HCR formation and growth are closely associated with mesoscale weather conditions (e.g., Weckwerth et al. 1997). It is speculated that the predictability of mesoscale weather may help determine predictable dynamics of HCRs. In Part I, adequately capturing sea breezes is shown to lead to improved simulations of the general features of roll convection, such as strength, orientation, wavelength, and regional differences. In Part II, the behaviors of individual rolls are further shown to clearly respond to land use and buildings that locally affect IBL disturbances. A description of complex surfaces in numerical models is thus essential for forecasting detailed structures of roll convection. Considering Part I and Part II together, it is argued that individual HCRs with less distracting background turbulence in coastal areas can be reproduced with reasonably good accuracy, in contrast to treating them as eddies with low predictability. Note that it is not necessary to use deterministic forecasting, as is used in this study. To consider uncertainties, an ensemble forecast of HCRs is feasible by using the ensemble members of mesoscale weather and surface thermals to drive the CFD model. Other solutions, as noted in Part I, involve improved mesoscale modeling at gray-zone resolutions (Dorrestijn et al. 2013; Shin and Hong 2013; Beare 2014; Ching et al. 2014) and advanced nesting strategies to bridge the transition from mesoscale to microscale models for simulating small-scale turbulence (Mirocha et al. 2014; Muñoz-Esparza et al. 2014a,b). Nevertheless, more studies on HCRs in various weather and surface conditions are required to identify and correct the model deficiencies in predicting roll convection and mean properties in the CBL. Such studies will further promote our understanding of land–atmosphere interactions and local weather over coastal cities; this information would be valuable for research communities, forecast purposes, and related societal applications.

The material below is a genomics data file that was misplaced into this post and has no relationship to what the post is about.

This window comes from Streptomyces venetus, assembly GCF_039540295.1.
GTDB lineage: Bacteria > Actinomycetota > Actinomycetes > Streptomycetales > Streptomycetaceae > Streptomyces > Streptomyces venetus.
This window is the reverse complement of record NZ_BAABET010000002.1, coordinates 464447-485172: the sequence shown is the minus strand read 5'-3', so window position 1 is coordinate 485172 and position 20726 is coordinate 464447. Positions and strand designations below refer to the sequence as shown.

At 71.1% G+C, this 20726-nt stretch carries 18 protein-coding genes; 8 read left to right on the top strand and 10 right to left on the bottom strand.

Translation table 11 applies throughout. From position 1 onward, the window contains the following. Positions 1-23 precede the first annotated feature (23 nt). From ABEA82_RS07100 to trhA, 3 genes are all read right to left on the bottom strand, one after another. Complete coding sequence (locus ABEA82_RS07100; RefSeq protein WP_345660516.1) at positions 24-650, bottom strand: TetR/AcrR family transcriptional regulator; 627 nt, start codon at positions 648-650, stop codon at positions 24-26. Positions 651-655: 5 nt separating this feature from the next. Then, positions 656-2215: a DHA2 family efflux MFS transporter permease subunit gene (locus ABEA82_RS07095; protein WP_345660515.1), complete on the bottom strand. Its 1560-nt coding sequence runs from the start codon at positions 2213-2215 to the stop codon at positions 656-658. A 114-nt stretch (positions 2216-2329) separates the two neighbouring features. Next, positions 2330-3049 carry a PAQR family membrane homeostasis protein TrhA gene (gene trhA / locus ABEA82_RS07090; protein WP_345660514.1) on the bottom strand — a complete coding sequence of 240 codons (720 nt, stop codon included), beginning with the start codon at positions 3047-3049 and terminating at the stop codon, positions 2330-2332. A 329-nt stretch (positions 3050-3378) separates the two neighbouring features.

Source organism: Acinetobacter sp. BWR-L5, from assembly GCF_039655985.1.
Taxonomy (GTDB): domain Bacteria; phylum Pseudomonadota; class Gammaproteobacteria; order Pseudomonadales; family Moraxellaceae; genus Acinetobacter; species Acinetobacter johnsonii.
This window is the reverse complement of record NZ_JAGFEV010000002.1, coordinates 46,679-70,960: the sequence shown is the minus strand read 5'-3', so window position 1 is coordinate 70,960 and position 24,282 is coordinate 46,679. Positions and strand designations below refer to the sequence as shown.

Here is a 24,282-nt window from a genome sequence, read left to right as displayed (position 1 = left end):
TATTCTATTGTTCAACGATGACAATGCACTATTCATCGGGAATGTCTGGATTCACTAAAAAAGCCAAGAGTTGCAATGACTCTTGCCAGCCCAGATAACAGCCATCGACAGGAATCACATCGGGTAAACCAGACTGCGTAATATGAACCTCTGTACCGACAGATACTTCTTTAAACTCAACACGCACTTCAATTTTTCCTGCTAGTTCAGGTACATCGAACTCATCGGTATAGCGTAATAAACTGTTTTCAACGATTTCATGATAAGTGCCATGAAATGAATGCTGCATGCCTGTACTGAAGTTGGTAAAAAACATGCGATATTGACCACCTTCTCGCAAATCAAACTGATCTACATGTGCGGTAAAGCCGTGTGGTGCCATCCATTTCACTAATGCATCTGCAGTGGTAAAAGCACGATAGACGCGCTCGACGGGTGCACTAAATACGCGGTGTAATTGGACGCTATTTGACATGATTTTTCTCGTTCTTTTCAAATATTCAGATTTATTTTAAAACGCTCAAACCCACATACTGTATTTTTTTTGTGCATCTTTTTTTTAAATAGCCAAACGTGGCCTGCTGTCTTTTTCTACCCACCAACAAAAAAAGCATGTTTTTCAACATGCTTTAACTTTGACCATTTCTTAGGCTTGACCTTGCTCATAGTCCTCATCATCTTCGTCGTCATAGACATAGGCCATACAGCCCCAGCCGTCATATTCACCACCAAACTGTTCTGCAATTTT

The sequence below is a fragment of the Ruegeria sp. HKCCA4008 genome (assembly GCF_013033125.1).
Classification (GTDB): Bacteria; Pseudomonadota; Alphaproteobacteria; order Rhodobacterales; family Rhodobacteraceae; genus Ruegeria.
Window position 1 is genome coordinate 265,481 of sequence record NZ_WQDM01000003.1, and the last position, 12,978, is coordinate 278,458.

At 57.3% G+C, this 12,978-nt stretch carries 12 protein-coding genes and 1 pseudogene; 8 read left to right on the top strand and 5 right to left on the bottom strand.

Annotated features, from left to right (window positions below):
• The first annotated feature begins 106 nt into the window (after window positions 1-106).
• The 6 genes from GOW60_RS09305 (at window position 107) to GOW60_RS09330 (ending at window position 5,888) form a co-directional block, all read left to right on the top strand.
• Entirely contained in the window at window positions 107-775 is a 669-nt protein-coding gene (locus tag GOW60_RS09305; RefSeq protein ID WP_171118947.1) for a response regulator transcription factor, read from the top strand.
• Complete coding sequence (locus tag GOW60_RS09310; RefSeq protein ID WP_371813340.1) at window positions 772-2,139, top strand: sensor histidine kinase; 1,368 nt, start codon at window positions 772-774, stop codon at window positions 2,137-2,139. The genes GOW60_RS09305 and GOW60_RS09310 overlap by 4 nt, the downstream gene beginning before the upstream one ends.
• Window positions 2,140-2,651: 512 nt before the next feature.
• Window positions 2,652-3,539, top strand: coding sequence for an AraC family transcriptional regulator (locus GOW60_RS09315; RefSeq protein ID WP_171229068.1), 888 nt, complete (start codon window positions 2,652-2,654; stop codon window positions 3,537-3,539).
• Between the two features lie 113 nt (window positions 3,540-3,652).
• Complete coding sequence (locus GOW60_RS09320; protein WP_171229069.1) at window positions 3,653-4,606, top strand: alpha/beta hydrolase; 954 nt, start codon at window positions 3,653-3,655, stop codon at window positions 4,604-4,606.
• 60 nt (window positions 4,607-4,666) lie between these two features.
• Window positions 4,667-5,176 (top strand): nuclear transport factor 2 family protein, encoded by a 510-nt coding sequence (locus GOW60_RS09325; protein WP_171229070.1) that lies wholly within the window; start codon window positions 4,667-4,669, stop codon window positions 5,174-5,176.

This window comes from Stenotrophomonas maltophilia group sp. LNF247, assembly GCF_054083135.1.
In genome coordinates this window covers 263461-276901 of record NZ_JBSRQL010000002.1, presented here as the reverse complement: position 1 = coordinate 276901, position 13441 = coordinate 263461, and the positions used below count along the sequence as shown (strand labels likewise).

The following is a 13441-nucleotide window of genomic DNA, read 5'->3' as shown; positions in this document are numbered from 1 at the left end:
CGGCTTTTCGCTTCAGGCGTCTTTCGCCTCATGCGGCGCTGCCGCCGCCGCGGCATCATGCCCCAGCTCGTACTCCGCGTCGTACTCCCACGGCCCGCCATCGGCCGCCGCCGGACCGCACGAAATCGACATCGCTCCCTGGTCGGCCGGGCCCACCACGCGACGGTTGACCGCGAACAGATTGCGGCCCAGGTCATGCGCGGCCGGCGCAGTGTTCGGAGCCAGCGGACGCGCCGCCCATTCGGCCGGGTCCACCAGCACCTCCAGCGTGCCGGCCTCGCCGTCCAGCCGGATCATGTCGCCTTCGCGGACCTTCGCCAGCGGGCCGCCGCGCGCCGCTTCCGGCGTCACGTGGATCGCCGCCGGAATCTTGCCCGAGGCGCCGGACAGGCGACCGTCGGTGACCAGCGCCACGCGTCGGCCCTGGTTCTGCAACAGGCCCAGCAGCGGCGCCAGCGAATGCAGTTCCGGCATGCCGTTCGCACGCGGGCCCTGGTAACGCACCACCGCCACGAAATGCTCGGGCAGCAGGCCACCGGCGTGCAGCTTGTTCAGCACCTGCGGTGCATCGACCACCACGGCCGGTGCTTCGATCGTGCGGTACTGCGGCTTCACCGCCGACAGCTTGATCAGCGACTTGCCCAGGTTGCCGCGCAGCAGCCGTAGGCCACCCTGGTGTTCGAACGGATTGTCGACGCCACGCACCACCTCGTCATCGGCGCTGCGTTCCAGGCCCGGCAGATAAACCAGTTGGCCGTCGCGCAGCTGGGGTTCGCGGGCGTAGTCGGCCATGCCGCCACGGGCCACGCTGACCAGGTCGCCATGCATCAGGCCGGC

Acknowledgments

The authors thank the three anonymous reviewers for their helpful comments and constructive suggestions. This study was supported by the Strategic Programs for Innovative Research (SPIRE) funded by the Japan Ministry of Education, Culture, Sports, Science and Technology (MEXT). The numerical calculations were performed using the K computer at RIKEN Advanced Institute for Computational Science (Proposals hp120282, hp130012, and hp140220) and the supercomputing resource SX-9 at the Cyberscience Center, Tohoku University. The observational data were collected in a field experiment funded by the MEXT (PI: Prof. T. Iwasaki, 19204046) through the collaboration of NICT, ENRI, JAXA, and Tohoku University.